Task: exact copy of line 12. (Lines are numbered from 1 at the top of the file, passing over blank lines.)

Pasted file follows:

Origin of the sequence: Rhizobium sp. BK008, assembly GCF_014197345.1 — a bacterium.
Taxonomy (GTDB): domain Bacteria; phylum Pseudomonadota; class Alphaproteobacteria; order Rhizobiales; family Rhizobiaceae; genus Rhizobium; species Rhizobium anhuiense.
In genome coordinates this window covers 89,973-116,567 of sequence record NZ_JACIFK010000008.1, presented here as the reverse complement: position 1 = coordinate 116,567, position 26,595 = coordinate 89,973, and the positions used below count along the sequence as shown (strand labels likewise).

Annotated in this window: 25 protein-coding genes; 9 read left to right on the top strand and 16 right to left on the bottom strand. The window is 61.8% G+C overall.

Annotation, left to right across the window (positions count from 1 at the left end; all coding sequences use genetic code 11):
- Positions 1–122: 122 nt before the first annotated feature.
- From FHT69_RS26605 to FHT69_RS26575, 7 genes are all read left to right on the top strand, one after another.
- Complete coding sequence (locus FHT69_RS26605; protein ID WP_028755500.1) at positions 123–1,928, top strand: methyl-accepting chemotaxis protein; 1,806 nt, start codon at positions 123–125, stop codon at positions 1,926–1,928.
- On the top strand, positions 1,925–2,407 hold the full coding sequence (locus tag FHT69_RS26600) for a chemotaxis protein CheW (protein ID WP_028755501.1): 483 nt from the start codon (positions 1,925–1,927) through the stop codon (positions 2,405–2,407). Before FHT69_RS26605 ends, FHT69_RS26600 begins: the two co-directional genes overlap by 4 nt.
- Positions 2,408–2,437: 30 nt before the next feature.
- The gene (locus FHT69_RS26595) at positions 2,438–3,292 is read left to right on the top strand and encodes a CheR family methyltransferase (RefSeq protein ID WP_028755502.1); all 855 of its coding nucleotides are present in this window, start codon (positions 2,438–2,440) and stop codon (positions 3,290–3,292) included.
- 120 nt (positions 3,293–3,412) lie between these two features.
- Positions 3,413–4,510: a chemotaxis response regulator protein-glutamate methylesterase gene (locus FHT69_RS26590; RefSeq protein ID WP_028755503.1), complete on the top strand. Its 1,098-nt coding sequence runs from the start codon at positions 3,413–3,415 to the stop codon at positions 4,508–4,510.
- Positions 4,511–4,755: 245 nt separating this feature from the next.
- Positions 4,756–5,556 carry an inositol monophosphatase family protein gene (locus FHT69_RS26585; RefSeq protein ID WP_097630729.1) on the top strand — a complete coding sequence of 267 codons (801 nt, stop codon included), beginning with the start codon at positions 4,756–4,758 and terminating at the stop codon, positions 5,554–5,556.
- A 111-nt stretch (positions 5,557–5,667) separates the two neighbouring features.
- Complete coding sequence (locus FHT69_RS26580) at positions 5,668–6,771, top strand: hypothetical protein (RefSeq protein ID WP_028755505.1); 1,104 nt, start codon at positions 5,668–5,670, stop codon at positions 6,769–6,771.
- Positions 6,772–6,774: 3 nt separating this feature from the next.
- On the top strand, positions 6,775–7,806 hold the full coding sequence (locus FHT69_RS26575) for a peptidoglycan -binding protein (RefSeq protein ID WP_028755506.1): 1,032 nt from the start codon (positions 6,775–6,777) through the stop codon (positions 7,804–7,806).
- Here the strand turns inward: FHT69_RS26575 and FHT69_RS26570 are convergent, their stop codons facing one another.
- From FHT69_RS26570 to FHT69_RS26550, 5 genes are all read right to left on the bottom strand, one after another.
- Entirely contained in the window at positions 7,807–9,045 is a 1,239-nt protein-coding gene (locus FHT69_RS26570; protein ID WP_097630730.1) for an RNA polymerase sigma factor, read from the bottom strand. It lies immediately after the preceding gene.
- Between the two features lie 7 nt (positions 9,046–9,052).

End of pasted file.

- 120 nt (positions 3,293–3,412) lie between these two features.